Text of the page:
Sticky bit

Sticky bit

I recently had an interview in which I got asked about the sticky bit. Honnestly, I can’t remember what this is. Of course I know it has something to do with access rights on a Linux filesystem, and I remember having checked Wikipedia or man at least 10 times about it but it just doesn’t stick in my head. So I’ll try to dig a little in its behaviour to make it stay up there !

How to set it

chmod +t somefile-or-dir
chmod 1xxx somefile-or-dir

Let’s play
I created 2 directories and 2 files, one with sticky bit set and one without for each type:

drwxrwxr-x  2 amandine amgrp 4,0K 2012-05-04 16:20 dirWithoutStickyBit
drwxrwxr-t  2 amandine amgrp 4,0K 2012-05-04 16:20 dirWithStickyBit
-rw-rw-r-T  1 amandine amgrp    0 2012-05-04 16:20 fileWithStickyBit
-rw-rw-r--  1 amandine amgrp    0 2012-05-04 16:20 fileWithoutStickyBit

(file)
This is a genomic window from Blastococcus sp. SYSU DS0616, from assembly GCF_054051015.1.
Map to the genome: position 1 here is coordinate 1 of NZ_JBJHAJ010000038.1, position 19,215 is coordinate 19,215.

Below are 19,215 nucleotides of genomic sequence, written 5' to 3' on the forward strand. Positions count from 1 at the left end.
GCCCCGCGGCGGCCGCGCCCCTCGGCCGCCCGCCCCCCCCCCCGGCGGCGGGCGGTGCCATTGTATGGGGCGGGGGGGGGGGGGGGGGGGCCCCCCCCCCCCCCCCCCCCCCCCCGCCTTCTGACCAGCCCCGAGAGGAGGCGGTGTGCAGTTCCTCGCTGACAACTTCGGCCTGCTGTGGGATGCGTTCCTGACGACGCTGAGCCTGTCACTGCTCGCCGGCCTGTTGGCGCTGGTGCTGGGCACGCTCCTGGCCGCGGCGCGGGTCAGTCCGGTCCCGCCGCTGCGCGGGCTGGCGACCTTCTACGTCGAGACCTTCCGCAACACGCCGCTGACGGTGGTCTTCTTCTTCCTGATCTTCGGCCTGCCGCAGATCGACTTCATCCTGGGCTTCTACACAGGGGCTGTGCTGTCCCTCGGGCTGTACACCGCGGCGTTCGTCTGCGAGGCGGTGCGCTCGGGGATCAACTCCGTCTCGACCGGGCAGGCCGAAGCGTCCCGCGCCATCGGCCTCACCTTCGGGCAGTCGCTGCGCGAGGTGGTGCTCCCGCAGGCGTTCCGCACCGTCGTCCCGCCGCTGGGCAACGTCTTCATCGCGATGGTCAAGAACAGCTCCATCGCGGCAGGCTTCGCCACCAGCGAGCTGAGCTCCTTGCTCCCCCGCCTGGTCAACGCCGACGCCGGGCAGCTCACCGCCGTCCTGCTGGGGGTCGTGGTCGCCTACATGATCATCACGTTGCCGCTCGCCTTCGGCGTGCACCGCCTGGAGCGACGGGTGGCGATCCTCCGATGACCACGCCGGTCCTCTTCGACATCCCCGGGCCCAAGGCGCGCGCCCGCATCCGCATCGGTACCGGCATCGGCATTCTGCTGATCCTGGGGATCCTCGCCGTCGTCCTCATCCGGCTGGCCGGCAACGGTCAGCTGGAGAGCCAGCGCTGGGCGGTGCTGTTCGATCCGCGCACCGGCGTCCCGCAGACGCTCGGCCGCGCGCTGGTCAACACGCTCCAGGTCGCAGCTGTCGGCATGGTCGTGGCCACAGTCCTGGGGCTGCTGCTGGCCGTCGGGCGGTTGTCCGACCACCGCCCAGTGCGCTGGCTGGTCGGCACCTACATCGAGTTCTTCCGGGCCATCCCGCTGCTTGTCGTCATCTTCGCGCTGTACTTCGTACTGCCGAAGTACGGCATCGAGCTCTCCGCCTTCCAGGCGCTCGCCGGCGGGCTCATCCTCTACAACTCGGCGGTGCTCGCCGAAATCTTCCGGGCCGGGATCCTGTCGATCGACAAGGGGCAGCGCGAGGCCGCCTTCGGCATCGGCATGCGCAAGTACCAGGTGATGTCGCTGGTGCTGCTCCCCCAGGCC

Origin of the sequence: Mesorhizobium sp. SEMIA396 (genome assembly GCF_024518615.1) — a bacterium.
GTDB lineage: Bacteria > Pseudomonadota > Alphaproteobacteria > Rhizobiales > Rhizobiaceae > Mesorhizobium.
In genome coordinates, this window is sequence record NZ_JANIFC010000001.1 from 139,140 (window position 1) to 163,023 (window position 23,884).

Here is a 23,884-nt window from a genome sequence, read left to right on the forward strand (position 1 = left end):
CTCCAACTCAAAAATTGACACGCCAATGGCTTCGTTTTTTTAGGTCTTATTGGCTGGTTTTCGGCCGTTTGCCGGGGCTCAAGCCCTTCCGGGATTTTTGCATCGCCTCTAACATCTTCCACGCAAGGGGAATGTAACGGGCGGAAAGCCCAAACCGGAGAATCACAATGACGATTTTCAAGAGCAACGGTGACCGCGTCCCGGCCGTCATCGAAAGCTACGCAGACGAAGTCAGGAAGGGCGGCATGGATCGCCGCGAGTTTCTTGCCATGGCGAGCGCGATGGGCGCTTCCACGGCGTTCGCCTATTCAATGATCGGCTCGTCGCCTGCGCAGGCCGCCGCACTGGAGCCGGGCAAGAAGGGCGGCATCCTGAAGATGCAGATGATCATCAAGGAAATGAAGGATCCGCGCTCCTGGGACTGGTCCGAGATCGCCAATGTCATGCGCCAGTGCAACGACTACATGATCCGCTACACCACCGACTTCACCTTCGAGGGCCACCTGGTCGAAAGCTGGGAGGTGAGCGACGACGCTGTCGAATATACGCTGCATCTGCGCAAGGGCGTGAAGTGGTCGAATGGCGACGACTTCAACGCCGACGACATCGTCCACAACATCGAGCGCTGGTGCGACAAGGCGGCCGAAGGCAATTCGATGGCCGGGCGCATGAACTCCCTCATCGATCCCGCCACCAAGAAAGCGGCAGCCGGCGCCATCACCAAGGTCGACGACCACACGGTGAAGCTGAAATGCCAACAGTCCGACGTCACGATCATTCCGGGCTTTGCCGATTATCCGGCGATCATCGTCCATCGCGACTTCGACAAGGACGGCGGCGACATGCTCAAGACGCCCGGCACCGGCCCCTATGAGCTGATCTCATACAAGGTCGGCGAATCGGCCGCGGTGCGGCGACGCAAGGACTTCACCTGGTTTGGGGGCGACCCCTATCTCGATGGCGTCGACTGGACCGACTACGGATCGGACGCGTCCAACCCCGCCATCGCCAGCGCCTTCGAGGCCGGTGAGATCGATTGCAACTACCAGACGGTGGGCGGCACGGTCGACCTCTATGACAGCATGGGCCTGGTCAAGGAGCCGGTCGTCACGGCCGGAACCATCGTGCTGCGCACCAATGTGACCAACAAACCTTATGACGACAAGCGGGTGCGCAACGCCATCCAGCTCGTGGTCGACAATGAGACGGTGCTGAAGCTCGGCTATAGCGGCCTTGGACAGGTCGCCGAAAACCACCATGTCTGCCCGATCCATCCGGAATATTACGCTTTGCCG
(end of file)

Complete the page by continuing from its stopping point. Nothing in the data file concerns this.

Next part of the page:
First I noticed that the sticky bit on the directory is shown as “t” in place of the last x, and as “T” for the file. Maybe it’s because the file isn’t world executable? Let’s verify that :

amandine$ chmod +x fileWithStickyBit
amandine$ ls -lah
drwxrwxr-x  2 amandine amgrp 4,0K 2012-05-04 16:20 dirWithoutStickyBit
drwxrwxr-t  2 amandine amgrp 4,0K 2012-05-04 16:20 dirWithStickyBit
-rwxrwxr-t  1 amandine amgrp    0 2012-05-04 16:20 fileWithStickyBit
-rw-rw-r-x  1 amandine amgrp    0 2012-05-04 16:20 fileWithoutStickyBit

Ok, so “T” means sticky bit on but world executable off, “t” means both on.

The user “amandine” owns everything, and both users “amandine” and “test” belong to “amgroup”. Of course “amandine” can delete, rename and edit everything. What about user “test” ?

test$ mv dirWithoutStickyBit dirWithoutStickyBit2
test$ mv dirWithStickyBit dirWithStickyBit2
test$ mv fileWithoutStickyBit fileWithoutStickyBit2
test$ mv fileWithStickyBit fileWithStickyBit2
test$ echo test > fileWithoutStickyBit2